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Cushing Inventories Cause More Pain to Oil Prices

Crude Prices Remain Volatile as the US Keeps Pumping More Oil (Part 6 of 11)

(Continued from Part 5)

Cushing inventories

Cushing, Oklahoma is the delivery point for NYMEX crude futures contracts. It’s where a lot of crude supply sources meet a lot of the crude demand sources. So, monitoring inventory levels at Cushing is a very important part of understanding what’s going to happen to WTI (West Texas Intermediate) prices.

Crude stocks at Cushing have continuously been rising since October 2014 when stocks were close to ~19 million barrels. This week, stocks at Cushing increased 2.3 million barrels (or MMbbls) to 51.5 million barrels.

These levels are just ~0.3 MMbbls short of the record high inventory levels of ~51.8 MMbbls in January 2013.

Given that inventories have increased by an average ~2.1 MMbbls since the beginning of this year, it’s highly likely that inventories will soon cross the previous record and set a new one, as US production continues to surge.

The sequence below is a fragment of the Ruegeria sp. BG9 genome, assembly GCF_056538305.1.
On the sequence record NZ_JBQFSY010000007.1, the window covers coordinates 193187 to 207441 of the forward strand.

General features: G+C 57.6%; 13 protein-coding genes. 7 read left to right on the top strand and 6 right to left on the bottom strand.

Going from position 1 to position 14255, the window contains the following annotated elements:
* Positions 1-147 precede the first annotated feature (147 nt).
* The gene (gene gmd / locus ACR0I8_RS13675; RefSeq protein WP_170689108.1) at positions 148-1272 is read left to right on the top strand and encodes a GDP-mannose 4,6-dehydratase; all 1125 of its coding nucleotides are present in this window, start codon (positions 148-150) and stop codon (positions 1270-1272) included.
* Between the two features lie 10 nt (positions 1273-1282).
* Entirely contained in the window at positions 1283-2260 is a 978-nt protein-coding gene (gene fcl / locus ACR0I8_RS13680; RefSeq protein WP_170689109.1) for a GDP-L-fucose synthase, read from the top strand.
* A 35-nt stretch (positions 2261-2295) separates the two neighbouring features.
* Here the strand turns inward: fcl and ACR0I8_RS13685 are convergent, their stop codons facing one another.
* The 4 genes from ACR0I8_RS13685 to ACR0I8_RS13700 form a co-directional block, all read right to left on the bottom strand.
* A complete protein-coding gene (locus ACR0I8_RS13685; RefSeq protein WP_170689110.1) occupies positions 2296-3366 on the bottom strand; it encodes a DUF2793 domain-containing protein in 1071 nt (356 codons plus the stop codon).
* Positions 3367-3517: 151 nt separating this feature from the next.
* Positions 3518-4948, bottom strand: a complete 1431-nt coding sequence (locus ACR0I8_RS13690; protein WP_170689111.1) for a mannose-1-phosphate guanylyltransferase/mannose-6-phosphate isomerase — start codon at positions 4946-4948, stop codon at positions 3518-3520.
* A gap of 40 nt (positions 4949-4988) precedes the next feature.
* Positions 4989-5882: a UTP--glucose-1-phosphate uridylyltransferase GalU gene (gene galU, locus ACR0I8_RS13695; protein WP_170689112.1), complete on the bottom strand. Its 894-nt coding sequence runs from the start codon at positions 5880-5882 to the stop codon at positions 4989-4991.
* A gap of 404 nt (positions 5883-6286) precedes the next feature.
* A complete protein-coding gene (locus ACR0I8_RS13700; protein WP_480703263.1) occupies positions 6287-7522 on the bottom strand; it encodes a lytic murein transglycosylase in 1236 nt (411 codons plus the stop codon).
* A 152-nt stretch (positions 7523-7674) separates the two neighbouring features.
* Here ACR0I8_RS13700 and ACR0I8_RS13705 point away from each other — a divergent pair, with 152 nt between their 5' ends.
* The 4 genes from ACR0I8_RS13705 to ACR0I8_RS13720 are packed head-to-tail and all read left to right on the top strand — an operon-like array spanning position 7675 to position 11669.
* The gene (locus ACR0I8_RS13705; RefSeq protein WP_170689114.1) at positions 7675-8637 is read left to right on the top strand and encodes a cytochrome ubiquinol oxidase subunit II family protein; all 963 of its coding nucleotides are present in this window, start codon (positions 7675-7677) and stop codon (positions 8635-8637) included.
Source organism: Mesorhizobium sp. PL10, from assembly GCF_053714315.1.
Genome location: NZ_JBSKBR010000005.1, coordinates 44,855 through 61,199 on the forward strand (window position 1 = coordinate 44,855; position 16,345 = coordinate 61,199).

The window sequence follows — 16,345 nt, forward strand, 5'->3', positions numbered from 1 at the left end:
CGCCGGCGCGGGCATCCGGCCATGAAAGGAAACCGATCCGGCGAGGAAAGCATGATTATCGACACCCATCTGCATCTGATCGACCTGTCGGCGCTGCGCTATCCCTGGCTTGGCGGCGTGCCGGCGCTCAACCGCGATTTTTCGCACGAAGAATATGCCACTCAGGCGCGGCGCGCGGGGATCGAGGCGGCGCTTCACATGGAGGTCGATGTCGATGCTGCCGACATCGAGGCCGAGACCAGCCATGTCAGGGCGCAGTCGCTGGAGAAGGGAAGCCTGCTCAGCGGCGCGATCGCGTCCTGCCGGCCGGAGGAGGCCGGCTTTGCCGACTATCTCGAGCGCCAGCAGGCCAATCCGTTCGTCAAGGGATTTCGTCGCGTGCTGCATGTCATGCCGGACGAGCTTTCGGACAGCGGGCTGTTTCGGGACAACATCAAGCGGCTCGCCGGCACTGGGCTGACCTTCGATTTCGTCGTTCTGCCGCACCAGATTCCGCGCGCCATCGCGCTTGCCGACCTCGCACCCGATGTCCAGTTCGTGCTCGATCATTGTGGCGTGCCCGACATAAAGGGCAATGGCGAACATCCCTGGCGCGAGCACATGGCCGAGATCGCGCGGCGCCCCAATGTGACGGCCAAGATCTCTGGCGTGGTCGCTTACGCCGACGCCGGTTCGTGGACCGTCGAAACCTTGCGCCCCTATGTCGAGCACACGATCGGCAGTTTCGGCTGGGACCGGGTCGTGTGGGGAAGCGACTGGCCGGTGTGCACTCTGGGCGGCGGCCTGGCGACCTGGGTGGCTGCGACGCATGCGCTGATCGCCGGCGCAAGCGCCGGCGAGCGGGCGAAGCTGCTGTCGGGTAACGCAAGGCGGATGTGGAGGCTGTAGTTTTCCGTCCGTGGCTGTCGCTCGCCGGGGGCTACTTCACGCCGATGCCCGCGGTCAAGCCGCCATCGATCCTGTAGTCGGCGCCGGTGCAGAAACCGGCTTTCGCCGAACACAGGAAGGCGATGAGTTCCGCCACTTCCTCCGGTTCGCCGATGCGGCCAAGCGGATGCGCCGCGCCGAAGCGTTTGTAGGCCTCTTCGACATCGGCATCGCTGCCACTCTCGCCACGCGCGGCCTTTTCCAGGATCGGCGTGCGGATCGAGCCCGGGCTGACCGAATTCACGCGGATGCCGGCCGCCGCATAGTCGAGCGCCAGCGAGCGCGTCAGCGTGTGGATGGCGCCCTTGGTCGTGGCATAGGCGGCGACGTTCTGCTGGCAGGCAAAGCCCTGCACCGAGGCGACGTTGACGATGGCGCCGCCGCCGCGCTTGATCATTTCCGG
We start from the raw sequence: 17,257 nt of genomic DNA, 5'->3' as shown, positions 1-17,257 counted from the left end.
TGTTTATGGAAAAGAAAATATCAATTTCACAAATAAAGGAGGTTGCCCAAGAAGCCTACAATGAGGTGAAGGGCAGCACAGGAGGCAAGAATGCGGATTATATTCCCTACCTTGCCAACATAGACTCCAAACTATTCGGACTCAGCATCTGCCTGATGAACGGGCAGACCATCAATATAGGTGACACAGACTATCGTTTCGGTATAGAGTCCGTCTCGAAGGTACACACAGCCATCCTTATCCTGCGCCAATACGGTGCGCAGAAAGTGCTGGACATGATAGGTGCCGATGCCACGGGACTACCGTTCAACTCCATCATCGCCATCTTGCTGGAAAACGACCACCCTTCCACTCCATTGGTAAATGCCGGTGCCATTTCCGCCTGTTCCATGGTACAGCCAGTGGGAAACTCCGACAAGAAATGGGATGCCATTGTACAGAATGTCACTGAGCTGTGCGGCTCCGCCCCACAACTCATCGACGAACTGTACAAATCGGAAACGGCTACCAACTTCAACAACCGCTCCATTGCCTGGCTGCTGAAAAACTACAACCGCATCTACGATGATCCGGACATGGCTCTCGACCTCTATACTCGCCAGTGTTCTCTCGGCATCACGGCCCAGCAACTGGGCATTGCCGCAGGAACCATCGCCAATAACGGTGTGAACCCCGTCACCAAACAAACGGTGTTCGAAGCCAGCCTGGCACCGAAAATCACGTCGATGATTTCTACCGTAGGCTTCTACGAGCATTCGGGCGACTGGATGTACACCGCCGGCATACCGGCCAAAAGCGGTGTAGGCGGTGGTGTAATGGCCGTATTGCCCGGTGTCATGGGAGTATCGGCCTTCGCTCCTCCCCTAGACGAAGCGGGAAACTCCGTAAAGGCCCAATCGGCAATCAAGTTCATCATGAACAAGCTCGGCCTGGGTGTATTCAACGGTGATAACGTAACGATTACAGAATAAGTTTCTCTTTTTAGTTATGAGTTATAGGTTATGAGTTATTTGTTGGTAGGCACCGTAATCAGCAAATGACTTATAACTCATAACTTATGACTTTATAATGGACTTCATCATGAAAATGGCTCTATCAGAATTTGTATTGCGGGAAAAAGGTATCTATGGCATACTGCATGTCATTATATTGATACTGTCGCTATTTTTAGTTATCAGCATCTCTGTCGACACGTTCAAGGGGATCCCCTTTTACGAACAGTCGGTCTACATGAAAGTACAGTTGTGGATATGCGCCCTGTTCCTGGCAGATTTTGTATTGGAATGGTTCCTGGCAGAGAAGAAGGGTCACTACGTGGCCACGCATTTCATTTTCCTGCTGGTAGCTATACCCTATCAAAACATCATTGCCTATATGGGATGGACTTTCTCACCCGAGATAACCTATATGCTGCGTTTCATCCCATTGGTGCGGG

To put things further into perspective, according to the EIA, Cushing has about 71 MMbbls of crude storage. Current storage is about ~73% of the storage capacity, as per the EIA. Coupled with the fact that inventories have been continuously rising for the past four months, the current high inventory level heightens the possibility that Cushing will soon approach its full capacity. If the oil hub reaches its full storage, oil prices could tumble further.

Increasing inventories pull prices lower, which in turn hurts the margins of companies such as Apache (APA), Oasis Petroleum (OAS), Concho Resources (CXO), and ExxonMobil (XOM). All of these companies are components of the SPDR S&P Oil & Gas Exploration & Production ETF (XOP), and make up ~5% of the ETF.

Continue to Part 7

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